The letter was sent from the Social Security Administration to Whitman and her husband Griffith Harsh on April 22, 2003. It advises the couple that the Social Security number of their housekeeper, Nicky Diaz, did not match their files.
The back of the letter includes a handwritten note, which Allred said was written by Harsh, that reads: "Nicky, please check this. Thanks."
Allred said that neither Whitman nor her husband followed up with Diaz about the letter and instead allowed her to continue working for the family for six more years.
Whitman has denied that she or her husband ever received a letter from the Social Security Administration alerting them to any discripancy in Diaz's status.
Griffith Harsh issued a statement today conceding he might have seen the letter, but denied it was a red flag concerning Diaz's legal status.
"While I honestly do not recall receiving this letter as it was sent to me seven years ago, I can say it is possible that I would've scratched a follow up note on a letter like this, which is a request for information to make certain Nikki received her Social Security benefits and W-2 tax refund for withheld wages," Harsh said.
"The essential fact remains the same," Harsh continued. "Neither Meg nor I believed there was a problem with Nicky's legal status and I certainly don't recall ever discussing it with my wife, nor did I ever show her any letter about it."
Allred alleged that the couple did not take any action "because they wanted to employ an undocumented worker because she was easier to exploit." She called Whitman a "liar and hypocrite" for saying that she did know about Diaz's undocumented status until the housekeeper came to the couple in June 2009 to confess and ask them for help with her immigration issue.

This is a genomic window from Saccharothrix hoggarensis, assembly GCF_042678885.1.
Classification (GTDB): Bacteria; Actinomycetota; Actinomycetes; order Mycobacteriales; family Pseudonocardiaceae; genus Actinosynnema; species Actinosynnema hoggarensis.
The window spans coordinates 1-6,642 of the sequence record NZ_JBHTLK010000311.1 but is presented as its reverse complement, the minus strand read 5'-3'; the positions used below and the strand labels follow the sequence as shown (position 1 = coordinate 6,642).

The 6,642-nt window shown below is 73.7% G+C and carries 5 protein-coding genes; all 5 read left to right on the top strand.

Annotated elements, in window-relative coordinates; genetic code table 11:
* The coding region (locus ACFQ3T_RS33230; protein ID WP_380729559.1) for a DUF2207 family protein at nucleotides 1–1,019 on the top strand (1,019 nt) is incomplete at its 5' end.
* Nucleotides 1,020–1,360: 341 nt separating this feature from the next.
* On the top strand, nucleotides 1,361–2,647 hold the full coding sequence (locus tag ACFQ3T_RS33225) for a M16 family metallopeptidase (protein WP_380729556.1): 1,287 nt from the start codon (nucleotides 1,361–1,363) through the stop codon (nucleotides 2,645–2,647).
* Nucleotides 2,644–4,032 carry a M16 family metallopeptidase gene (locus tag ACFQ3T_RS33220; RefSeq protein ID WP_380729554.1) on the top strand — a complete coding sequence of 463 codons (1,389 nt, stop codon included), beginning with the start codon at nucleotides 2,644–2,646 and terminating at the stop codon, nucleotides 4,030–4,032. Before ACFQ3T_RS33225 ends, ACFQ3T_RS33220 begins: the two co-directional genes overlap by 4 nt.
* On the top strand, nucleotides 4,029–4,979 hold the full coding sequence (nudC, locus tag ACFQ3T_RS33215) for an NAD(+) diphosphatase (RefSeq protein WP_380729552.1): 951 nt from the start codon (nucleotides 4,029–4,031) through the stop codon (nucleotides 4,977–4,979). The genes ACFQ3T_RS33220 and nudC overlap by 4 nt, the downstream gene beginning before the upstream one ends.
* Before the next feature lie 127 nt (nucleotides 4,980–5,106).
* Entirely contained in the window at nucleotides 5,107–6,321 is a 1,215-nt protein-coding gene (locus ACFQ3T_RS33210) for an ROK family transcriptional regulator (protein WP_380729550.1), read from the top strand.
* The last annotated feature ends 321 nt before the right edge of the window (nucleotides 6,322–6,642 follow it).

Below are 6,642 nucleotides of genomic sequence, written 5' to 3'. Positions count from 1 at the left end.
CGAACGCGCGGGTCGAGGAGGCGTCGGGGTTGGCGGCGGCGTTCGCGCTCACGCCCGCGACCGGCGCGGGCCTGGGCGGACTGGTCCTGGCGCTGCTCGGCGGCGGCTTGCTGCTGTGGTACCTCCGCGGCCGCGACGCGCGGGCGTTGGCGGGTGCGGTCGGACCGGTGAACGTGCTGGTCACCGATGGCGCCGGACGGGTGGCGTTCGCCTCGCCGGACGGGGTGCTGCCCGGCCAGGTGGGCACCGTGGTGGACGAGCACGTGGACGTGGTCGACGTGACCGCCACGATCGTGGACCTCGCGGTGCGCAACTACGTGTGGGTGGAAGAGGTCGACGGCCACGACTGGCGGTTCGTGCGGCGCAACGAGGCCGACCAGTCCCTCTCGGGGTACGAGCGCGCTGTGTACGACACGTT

At her own news conference earlier today, Whitman denied that she ever received the letter and said she did not report her long-time housekeeper to immigration officials when she learned he truth because "I didn't think it was the right thing."
The former CEO of eBay and current Republican gubernatorial hopeful said did not break the law by keeping silent.
"I comported with the law and the law does not require employers to turn people in," she said.
Whitman, who appeared alongside her husband, said the letter in question never reached her desk and may have been intercepted by Diaz. "If there is a letter out there I don't know how they got it," she said. "It's not in our house."
The copy of the letter provided by Allred instructed Whitman and Harsh to look into the problem with Diaz's Social Security number and return forms with the requested information "promptly."
Diaz also alleged, through Allred, that the Whitman family received other subsequent letters that she saw "in the trash." Allred said that she would be "happy to come back and present further evidence" that the handwriting on the letter was Harsh's handwriting.
Whitman blamed the ontroversy on her Democratic opponent Jerry Brown.
"Frankly I think Jerry Brown should be ashamed of what his allies have tried to do here," Whitman said. "This is a baseless smear attack and he should be ashamed of himself."
She portrayed Diaz, who she said was a "great employee and an extended member of our family," as a victim of manipulation by Allred.